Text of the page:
Now, look to the other side of this coin – from where did all this money come? Why, from Europe, from the Middle East, the Far East, from the USA, from all the usual high-finance high-octane sources, those very exclusive arenas where odds are calculated and risks taken, bonuses counted in billions. But where is the ‘moral hazard’ as applied to them? If you pour oil on an already over-heating economy, do you not risk becoming engulfed in the flames yourself, when it all explodes? I've been told here that blaming those who gave our banks the money is like blaming the bartender for your hangover, but in this instance the bartender kept feeding liquor to a crowd of arrogant yobs who were already well tanked, knowing full well they were then going to mount their massive 4x4s and cause carnage on the roads – that bartender you DO call to account.
So, our protest. How any government could agree to terms that so enslaved their own people defies logic – the bailout here is of the bondholders, and no-one else. Despite pre-election promises to the contrary our new government has agreed both in principle and principal (100%, no ‘haircut’) to the deal, arguing only over the interest rate – rearranging the deck-chairs as the good ship Ireland sinks beneath the waves. Here in this little parish, we say no – enough.
Our case is simple: the ‘agreement’ that was foisted on us, the Irish people, last November, is wrong. We can use any additional descriptive adjective we like – shameful, unjust, unjustifiable, immoral, etc. etc. – but that is the one word above all others to describe it; it’s wrong. The national debt - the money needed to run the country while we try to close the current deficit - is our debt, a debt we should pay, a debt we must pay; the private debt run up by our banks to the bond-holders, is NOT our debt. That debt must be decoupled from the sovereign debt, must be treated separately, and that must be done now.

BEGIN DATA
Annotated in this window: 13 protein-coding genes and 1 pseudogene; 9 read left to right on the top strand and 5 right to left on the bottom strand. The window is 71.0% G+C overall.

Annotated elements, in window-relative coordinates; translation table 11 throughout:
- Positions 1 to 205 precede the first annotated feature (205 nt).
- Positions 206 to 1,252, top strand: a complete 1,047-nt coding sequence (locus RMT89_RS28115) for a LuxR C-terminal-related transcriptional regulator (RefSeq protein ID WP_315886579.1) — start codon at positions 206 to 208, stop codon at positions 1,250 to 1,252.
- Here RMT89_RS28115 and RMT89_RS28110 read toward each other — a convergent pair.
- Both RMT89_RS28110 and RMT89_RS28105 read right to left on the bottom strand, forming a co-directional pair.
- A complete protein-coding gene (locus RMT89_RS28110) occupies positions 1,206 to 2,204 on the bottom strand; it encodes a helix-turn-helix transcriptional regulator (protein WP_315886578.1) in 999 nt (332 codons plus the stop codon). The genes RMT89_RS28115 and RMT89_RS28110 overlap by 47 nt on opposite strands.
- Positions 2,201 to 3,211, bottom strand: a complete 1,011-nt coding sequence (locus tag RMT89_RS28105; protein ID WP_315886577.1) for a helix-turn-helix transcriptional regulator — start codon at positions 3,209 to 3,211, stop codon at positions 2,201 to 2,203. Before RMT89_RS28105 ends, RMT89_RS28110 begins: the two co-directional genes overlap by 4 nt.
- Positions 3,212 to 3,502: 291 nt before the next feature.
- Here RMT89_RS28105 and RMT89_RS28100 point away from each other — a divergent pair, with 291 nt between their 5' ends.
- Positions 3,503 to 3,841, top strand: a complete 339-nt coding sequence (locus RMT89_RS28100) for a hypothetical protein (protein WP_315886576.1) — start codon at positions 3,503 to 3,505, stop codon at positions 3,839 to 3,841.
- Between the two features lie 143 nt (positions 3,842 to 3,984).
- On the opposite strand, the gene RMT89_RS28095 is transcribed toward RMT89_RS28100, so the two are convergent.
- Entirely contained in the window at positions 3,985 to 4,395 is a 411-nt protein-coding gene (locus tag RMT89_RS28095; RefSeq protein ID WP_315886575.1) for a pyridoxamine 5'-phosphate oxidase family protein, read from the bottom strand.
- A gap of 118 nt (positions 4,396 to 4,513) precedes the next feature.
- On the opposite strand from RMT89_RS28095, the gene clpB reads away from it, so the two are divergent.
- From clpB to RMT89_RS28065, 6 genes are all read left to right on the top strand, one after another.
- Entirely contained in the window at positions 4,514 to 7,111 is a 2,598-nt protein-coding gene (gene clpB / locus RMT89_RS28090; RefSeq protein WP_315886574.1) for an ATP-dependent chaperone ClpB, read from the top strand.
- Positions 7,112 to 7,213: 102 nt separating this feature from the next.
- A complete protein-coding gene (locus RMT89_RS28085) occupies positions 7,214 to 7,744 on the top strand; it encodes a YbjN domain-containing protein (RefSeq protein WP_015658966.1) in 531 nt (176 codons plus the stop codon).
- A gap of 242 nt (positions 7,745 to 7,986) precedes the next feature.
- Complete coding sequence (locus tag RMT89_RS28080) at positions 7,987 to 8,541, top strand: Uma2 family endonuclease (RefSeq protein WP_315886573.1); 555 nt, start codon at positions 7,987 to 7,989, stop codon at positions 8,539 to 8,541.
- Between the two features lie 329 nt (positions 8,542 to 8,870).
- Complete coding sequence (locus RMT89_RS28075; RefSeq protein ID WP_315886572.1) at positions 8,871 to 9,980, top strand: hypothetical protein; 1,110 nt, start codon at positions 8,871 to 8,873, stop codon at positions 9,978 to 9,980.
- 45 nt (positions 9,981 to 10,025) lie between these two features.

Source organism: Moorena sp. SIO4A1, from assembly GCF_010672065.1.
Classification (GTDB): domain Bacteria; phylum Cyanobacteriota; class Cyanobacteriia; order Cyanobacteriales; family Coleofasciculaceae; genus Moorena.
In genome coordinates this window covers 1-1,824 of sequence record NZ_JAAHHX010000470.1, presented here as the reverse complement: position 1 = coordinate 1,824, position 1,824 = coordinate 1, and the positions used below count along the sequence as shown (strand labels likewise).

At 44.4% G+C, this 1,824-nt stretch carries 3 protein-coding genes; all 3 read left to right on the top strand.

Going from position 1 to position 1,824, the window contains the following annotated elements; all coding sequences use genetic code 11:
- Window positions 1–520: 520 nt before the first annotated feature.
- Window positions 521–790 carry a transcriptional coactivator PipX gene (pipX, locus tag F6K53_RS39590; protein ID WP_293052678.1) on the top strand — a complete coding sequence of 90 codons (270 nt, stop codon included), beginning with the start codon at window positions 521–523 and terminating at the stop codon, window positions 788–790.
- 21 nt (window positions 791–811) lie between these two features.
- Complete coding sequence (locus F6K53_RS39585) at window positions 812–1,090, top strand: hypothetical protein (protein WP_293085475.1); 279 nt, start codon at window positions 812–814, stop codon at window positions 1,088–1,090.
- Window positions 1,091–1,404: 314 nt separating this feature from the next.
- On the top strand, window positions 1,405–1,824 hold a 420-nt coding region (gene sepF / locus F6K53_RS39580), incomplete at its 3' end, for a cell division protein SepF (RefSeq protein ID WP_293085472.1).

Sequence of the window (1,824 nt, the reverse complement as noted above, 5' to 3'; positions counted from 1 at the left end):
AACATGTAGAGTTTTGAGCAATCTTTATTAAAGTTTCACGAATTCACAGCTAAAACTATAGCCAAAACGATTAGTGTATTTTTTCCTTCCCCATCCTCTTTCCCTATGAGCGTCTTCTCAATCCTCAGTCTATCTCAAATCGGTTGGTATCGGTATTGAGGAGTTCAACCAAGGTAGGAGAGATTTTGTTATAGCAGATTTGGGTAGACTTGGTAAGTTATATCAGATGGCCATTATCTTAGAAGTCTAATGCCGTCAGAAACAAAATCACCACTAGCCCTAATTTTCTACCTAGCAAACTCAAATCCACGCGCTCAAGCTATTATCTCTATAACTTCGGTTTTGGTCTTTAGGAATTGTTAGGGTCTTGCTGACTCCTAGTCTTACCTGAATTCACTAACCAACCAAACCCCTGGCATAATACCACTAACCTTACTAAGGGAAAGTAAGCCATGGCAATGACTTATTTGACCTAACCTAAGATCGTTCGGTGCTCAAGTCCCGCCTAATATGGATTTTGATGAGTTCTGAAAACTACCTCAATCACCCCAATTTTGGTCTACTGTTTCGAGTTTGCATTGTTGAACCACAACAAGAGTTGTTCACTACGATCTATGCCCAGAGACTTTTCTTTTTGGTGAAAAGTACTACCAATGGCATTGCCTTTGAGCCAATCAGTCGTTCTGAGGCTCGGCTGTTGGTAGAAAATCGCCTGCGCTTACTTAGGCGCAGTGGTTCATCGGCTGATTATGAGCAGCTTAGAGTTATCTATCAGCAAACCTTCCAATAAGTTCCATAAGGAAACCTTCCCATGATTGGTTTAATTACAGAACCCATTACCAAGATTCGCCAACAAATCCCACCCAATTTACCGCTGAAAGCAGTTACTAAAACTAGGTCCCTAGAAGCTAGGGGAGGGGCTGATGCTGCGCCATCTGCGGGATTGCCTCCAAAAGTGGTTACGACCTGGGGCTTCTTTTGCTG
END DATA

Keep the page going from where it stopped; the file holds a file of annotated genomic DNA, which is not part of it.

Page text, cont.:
Our march is short, from the church car-park to the speed-limit sign on the outskirts of the village. Disruption of traffic is kept to a minimum, no destruction of property private or public, all of which is counter-productive. We have one sign, out front, which proclaims what we’re doing, but there are no banners, no sexy slogans, no chants – it’s short, it’s silent, but it is seething with a suppressed anger. We’re a small parish, a small voice, and we’re still on our own, getting very little coverage over here. But through this voice, an Irish voice calling home if you will, we ask now that other parishes, other villages, towns and cities, join us; we ask that more of our own families in our own parish join us. As a returned exile, I know what it’s like to be thousands of miles from home, but in this modern age I know also how easy it is to stay in touch. I ask ye now – get in touch with your own friends and relations at home, ask them to join us. Ye might even start yere own protest over there, with the exiled Irish in yere own communities, and send that message back home. After all, it affects us all, doesn’t it?